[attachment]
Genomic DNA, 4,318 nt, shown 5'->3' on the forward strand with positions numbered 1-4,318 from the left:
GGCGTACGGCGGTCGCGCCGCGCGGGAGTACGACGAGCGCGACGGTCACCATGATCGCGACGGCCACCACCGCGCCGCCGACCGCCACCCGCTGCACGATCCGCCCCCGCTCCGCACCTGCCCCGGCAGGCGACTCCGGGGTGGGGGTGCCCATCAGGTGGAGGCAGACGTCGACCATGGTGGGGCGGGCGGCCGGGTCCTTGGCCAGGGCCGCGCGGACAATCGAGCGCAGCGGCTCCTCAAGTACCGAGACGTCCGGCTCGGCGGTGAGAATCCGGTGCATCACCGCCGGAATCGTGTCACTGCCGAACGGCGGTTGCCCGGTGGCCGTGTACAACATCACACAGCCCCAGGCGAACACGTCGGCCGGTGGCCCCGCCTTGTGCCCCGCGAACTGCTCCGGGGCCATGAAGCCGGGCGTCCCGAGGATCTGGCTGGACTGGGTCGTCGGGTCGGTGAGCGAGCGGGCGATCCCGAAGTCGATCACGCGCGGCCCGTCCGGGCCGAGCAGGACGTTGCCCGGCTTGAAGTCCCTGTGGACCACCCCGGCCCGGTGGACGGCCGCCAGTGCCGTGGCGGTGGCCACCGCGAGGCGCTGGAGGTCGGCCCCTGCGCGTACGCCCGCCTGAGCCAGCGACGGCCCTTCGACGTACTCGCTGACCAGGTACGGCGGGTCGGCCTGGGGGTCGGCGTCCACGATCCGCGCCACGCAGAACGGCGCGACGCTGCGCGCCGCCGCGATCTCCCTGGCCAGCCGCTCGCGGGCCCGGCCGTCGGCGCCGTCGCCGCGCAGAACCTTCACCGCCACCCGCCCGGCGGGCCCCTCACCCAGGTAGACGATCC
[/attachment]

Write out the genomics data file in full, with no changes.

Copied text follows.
Genomic DNA, 4,318 nt, shown 5'->3' on the forward strand with positions numbered 1-4,318 from the left:
GGCGTACGGCGGTCGCGCCGCGCGGGAGTACGACGAGCGCGACGGTCACCATGATCGCGACGGCCACCACCGCGCCGCCGACCGCCACCCGCTGCACGATCCGCCCCCGCTCCGCACCTGCCCCGGCAGGCGACTCCGGGGTGGGGGTGCCCATCAGGTGGAGGCAGACGTCGACCATGGTGGGGCGGGCGGCCGGGTCCTTGGCCAGGGCCGCGCGGACAATCGAGCGCAGCGGCTCCTCAAGTACCGAGACGTCCGGCTCGGCGGTGAGAATCCGGTGCATCACCGCCGGAATCGTGTCACTGCCGAACGGCGGTTGCCCGGTGGCCGTGTACAACATCACACAGCCCCAGGCGAACACGTCGGCCGGTGGCCCCGCCTTGTGCCCCGCGAACTGCTCCGGGGCCATGAAGCCGGGCGTCCCGAGGATCTGGCTGGACTGGGTCGTCGGGTCGGTGAGCGAGCGGGCGATCCCGAAGTCGATCACGCGCGGCCCGTCCGGGCCGAGCAGGACGTTGCCCGGCTTGAAGTCCCTGTGGACCACCCCGGCCCGGTGGACGGCCGCCAGTGCCGTGGCGGTGGCCACCGCGAGGCGCTGGAGGTCGGCCCCTGCGCGTACGCCCGCCTGAGCCAGCGACGGCCCTTCGACGTACTCGCTGACCAGGTACGGCGGGTCGGCCTGGGGGTCGGCGTCCACGATCCGCGCCACGCAGAACGGCGCGACGCTGCGCGCCGCCGCGATCTCCCTGGCCAGCCGCTCGCGGGCCCGGCCGTCGGCGCCGTCGCCGCGCAGAACCTTCACCGCCACCCGCCCGGCGGGCCCCTCACCCAGGTAGACGATCC